Expert on how machine learning could lead to improved outcomes in urology

Opinion
Video

"We're very much looking forward to being able to clinically implement these algorithms, both on the OAB side and the antibiotic resistance side," says Glenn T. Werneburg, MD, PhD.

In this video, Glenn T. Werneburg, MD, PhD, shares the take-home message from the abstracts "Machine learning algorithms demonstrate accurate prediction of objective and patient-reported response to botulinum toxin for overactive bladder and outperform expert humans in an external cohort” and "Machine learning algorithms predict urine culture bacterial resistance to first line antibiotic therapy at the time of sample collection,” which were presented at the Society of Urodynamics, Female Pelvic Medicine & Urogenital Reconstruction 2024 Winter Meeting in Fort Lauderdale, Florida. Werneburg is a urology resident at Glickman Urological & Kidney Institute at Cleveland Clinic, Cleveland, Ohio.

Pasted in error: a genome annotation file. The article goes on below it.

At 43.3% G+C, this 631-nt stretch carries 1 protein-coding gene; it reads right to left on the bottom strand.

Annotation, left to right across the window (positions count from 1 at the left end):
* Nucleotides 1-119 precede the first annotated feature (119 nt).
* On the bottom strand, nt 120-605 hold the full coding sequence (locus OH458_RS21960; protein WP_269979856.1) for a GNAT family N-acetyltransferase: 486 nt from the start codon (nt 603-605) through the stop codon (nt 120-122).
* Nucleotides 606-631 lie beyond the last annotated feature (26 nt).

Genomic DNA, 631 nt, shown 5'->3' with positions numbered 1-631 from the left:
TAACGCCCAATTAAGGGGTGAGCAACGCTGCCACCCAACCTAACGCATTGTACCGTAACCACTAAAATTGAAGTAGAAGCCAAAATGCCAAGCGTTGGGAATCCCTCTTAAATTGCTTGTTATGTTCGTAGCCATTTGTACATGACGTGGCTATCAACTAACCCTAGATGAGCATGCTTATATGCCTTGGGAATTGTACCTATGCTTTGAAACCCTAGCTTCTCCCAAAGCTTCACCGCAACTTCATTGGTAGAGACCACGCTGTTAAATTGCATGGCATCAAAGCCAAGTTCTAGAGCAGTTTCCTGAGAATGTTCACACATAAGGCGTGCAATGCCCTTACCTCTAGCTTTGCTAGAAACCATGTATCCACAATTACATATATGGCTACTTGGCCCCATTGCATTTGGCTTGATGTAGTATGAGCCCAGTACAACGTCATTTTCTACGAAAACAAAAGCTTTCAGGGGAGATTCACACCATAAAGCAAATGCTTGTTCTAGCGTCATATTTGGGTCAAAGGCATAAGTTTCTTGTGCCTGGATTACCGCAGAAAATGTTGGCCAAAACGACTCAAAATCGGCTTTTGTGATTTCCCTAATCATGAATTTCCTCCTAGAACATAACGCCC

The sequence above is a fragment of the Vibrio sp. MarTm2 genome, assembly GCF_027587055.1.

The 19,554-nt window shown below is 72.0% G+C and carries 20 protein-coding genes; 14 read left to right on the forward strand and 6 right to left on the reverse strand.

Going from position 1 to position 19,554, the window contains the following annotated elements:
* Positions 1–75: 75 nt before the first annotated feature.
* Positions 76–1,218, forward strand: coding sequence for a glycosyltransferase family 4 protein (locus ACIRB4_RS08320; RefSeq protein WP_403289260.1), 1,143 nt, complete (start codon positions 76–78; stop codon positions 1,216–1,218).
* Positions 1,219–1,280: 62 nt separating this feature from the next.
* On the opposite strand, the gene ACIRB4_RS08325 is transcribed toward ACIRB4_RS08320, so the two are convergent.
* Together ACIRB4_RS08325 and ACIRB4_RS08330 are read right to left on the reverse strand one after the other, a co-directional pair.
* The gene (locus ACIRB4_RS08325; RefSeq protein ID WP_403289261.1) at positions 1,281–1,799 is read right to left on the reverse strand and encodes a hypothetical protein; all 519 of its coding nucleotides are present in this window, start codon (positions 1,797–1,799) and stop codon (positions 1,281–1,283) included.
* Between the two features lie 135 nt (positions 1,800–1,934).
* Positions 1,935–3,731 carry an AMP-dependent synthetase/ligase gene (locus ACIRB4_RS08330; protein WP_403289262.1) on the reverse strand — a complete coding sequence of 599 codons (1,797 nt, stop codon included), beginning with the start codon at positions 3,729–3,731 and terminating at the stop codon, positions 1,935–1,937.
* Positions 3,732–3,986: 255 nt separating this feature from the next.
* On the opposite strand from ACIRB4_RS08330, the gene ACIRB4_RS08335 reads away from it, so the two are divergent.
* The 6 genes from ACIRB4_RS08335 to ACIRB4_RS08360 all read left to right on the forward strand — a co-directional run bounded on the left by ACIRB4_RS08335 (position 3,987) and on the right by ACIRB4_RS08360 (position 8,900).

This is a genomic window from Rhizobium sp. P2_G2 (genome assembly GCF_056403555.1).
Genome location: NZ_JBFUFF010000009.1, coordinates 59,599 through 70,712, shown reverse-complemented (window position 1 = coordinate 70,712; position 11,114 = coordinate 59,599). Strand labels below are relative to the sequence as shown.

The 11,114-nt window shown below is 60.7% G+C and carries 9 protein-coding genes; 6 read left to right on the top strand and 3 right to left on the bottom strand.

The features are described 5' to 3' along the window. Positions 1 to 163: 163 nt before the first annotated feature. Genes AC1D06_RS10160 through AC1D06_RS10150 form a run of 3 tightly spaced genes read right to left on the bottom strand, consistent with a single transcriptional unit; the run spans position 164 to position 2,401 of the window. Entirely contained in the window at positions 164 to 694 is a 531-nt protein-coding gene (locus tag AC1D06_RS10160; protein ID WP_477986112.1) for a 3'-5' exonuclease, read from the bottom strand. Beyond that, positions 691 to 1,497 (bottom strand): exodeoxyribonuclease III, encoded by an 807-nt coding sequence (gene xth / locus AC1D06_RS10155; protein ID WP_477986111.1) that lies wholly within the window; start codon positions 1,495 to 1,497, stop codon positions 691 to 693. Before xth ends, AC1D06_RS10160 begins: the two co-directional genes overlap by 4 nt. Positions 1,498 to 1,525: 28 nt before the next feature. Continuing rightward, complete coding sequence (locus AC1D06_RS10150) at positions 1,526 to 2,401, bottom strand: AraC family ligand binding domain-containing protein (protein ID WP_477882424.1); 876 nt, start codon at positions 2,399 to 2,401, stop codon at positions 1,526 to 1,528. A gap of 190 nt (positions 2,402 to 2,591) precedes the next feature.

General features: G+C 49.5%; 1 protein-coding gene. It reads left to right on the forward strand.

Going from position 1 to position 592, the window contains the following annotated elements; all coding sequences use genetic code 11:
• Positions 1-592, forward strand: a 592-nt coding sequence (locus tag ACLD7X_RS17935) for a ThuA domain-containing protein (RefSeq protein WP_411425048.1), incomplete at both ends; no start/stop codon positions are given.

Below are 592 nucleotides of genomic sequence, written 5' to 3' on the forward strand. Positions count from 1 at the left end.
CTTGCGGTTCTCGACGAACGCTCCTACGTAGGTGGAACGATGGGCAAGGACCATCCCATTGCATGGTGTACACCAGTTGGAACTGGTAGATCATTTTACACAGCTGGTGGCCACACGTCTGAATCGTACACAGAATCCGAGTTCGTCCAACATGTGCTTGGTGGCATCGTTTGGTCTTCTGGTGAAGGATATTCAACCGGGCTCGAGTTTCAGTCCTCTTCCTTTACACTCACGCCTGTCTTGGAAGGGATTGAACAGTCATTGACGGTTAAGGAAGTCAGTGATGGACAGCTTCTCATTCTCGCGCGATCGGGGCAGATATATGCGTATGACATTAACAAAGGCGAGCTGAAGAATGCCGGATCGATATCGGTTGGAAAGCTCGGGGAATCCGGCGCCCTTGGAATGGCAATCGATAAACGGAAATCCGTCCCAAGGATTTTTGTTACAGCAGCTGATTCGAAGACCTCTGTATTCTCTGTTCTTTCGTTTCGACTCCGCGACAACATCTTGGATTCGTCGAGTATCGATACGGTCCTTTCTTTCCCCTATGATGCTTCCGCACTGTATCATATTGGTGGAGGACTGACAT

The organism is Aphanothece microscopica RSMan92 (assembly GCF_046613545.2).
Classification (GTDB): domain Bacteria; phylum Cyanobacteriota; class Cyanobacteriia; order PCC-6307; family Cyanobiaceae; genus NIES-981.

Transcription:

What is the take-home message for the practicing urologist?

We're very much looking forward to being able to clinically implement these algorithms, both on the OAB side and the antibiotic resistance side. For the OAB, if we can identify who would best respond to sacral neuromodulation, and who would best respond to onabotulinumtoxinA injection, then we're helping patients achieve an acceptable outcome faster. We're improving their incontinence or their urgency in a more efficient way. So we're enthusiastic about this. Once we can implement this clinically, we believe it's going to help us in this way. It's the same for the antibiotic resistance algorithms. When we can get these into the hands of clinicians, we'll be able to have a good suggestion in terms of which is the best antibiotic to use for this patient at this time. And in doing so, we hope to be able to improve our antibiotic stewardship. Ideally, we would use an antibiotic with the narrowest spectrum that would still cover the infecting organism, and in doing so, it reduces the risk for resistance. So if that same patient requires an antibiotic later on in his or her lifetime, chances are—and we'd have to determine this with data and experiments—if we're implementing a narrower spectrum antibiotic to treat an infection, they're going to be less likely to be resistant to other antibiotics down the line.

This transcription was edited for clarity.

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